Tuesday, 28 June 2011

The King's Speech (Hooper, 2010)

Having arrived a little late at the ‘King’s Speech’ party I have to admit I was a little underwhelmed; it’s a very good movie, but as with anything that receives the level of praise or hype that it did, it was always likely to disappoint a little when viewed through that skewed perspective. You spend several months being told a film is one of the great British films of all time, a triumph of cinema and the rightful champion of every awards show imaginable, and then you sit down to watch 2 hours of film which are simply never going to match up to the level of expectation created. I felt that way straight after the first time i saw it, a few weeks ago, and i was left with the same feeling this evening when i watched it again.

That’s what happened here and I say this as much out of frustration that I didn’t see it at the cinema before the praise reached saturation point (around the build up to the Oscars) as it any criticism of the film itself. It is a really enjoyable and uplifting film, with two brilliant central performances and some great directing by Tom Hooper, I just wish I could have seen it at a point when it would have been more possible to make my own judgement of the film rather than compare it to the hype.

Colin Firth is rightfully considered a national institution; he’s a brilliant actor who embodies a lot of the stereotypes of being British, that British people are actually quite proud of, rather than the ones we’d rather didn’t exist.

I have been trying to think of another actor who could have done his roles in ‘The King’s Speech’ and ‘A Single Man’ as well as him and I’m coming up blank and that surely is the mark of a great actor, when two wildly different roles both seem to have been made for him. He has a special skill for showing proud men with vulnerability and some fairly serious emotional traumas in their life and though for me he never quite reaches the heights of that phone call in ‘A Single Man’, his performance here is top draw, full of all the complexity, subtlety, humour and charm we’ve come to expect from one of the finest British actors around.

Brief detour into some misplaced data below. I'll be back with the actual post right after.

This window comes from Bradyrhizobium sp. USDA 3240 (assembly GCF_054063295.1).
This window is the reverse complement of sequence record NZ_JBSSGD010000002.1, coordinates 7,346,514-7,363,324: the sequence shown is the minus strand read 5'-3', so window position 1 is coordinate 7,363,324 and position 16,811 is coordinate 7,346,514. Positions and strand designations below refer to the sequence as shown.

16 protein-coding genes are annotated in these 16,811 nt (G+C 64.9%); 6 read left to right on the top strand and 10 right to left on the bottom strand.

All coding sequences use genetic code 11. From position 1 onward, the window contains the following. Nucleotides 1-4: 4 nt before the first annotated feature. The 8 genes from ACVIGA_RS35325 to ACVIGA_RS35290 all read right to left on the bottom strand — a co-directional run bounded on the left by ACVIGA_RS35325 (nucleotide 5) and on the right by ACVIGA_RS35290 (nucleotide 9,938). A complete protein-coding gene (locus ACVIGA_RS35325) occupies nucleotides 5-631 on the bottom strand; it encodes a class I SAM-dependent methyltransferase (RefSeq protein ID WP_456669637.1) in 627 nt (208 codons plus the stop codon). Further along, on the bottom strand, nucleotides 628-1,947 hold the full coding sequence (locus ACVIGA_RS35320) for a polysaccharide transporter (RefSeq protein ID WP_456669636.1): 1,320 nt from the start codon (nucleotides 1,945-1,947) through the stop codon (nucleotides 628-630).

His performance is perhaps topped though by Geoffrey Rush as the Australian speech therapist who helps Firth overcome his stammer and address the nation just when it needed its leader most. In fact it seems almost unfair to try and judge one actor against the other when what makes the film work is the way the two interact with each other, the relationship that develops between them seeming so believable and natural in both its high points and its low ones that to judge them individually seems to miss the point.

It would also be unfair to ignore the work Helena Bonham Carter does in one of the most reserved roles I can remember seeing her in; she proves that she can do prim and proper just as well as she can play the slightly unhinged characters she has made her own over her career.

It is not a perfect film, nor necessarily the uncontested Best Picture of the 2011 Oscar nominees; ‘The Fighter’ and ‘The Social Network’ I would argue are both at least as good in their own way, and I’m yet to see ‘Black Swan’ or ‘True Grit’ but I’m led to believe that any other year they’d have stood a deserved chance of winning the statue themselves.

However it is enjoyable, even on repeat viewings, and includes some great central performances, so I’d advise anyone to watch it, just try your hardest to forget about the hype and experience it as what it really is, a damn good and wonderfully British two hours of entertainment.

This is a song from another artist who did an excellent set at Glastonbury (A good half hour of which is available on the BBC site and well worth checking out).

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